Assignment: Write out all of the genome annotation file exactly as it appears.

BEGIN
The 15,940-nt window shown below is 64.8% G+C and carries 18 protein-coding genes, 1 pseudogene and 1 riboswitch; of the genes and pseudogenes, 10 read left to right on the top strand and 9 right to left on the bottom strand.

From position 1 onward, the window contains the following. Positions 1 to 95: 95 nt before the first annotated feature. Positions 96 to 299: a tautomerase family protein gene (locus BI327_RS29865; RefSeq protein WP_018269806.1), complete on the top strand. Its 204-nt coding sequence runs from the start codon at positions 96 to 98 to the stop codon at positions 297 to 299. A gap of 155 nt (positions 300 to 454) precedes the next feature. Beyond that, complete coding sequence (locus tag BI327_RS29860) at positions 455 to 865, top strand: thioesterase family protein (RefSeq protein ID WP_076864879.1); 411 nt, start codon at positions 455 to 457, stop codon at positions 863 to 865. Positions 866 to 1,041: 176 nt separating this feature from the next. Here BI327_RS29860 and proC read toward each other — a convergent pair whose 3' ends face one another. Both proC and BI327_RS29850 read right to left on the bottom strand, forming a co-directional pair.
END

The 15,940-nt window shown below is 64.8% G+C and carries 18 protein-coding genes, 1 pseudogene and 1 riboswitch; of the genes and pseudogenes, 10 read left to right on the top strand and 9 right to left on the bottom strand.

From position 1 onward, the window contains the following. Positions 1 to 95: 95 nt before the first annotated feature. Positions 96 to 299: a tautomerase family protein gene (locus BI327_RS29865; RefSeq protein WP_018269806.1), complete on the top strand. Its 204-nt coding sequence runs from the start codon at positions 96 to 98 to the stop codon at positions 297 to 299. A gap of 155 nt (positions 300 to 454) precedes the next feature. Beyond that, complete coding sequence (locus tag BI327_RS29860) at positions 455 to 865, top strand: thioesterase family protein (RefSeq protein ID WP_076864879.1); 411 nt, start codon at positions 455 to 457, stop codon at positions 863 to 865. Positions 866 to 1,041: 176 nt separating this feature from the next. Here BI327_RS29860 and proC read toward each other — a convergent pair whose 3' ends face one another. Both proC and BI327_RS29850 read right to left on the bottom strand, forming a co-directional pair.